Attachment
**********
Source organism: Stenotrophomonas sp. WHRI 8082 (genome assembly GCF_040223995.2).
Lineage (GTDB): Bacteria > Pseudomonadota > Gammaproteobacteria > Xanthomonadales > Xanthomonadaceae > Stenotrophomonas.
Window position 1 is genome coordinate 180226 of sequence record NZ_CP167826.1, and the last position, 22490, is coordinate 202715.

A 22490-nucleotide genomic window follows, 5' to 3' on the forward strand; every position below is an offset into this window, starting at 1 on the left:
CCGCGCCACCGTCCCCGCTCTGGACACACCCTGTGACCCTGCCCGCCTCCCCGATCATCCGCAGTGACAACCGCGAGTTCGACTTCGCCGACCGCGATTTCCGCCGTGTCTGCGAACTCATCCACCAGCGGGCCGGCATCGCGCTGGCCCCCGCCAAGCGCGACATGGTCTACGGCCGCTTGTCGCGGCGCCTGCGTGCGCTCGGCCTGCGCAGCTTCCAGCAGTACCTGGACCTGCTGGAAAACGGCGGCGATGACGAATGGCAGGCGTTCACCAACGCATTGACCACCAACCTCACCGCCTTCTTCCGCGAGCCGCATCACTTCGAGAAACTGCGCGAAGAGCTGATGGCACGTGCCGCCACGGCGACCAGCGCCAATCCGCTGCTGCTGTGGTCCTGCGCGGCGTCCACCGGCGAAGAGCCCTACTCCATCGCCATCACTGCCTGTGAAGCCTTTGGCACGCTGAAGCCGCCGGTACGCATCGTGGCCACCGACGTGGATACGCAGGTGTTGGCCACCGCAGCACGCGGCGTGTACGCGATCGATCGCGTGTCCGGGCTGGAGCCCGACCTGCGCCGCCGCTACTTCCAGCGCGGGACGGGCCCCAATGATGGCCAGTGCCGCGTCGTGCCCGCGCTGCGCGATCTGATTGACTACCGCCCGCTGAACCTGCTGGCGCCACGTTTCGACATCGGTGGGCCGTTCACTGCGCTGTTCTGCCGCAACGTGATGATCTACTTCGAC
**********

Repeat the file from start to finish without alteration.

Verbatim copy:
Source organism: Stenotrophomonas sp. WHRI 8082 (genome assembly GCF_040223995.2).
Lineage (GTDB): Bacteria > Pseudomonadota > Gammaproteobacteria > Xanthomonadales > Xanthomonadaceae > Stenotrophomonas.
Window position 1 is genome coordinate 180226 of sequence record NZ_CP167826.1, and the last position, 22490, is coordinate 202715.

A 22490-nucleotide genomic window follows, 5' to 3' on the forward strand; every position below is an offset into this window, starting at 1 on the left:
CCGCGCCACCGTCCCCGCTCTGGACACACCCTGTGACCCTGCCCGCCTCCCCGATCATCCGCAGTGACAACCGCGAGTTCGACTTCGCCGACCGCGATTTCCGCCGTGTCTGCGAACTCATCCACCAGCGGGCCGGCATCGCGCTGGCCCCCGCCAAGCGCGACATGGTCTACGGCCGCTTGTCGCGGCGCCTGCGTGCGCTCGGCCTGCGCAGCTTCCAGCAGTACCTGGACCTGCTGGAAAACGGCGGCGATGACGAATGGCAGGCGTTCACCAACGCATTGACCACCAACCTCACCGCCTTCTTCCGCGAGCCGCATCACTTCGAGAAACTGCGCGAAGAGCTGATGGCACGTGCCGCCACGGCGACCAGCGCCAATCCGCTGCTGCTGTGGTCCTGCGCGGCGTCCACCGGCGAAGAGCCCTACTCCATCGCCATCACTGCCTGTGAAGCCTTTGGCACGCTGAAGCCGCCGGTACGCATCGTGGCCACCGACGTGGATACGCAGGTGTTGGCCACCGCAGCACGCGGCGTGTACGCGATCGATCGCGTGTCCGGGCTGGAGCCCGACCTGCGCCGCCGCTACTTCCAGCGCGGGACGGGCCCCAATGATGGCCAGTGCCGCGTCGTGCCCGCGCTGCGCGATCTGATTGACTACCGCCCGCTGAACCTGCTGGCGCCACGTTTCGACATCGGTGGGCCGTTCACTGCGCTGTTCTGCCGCAACGTGATGATCTACTTCGAC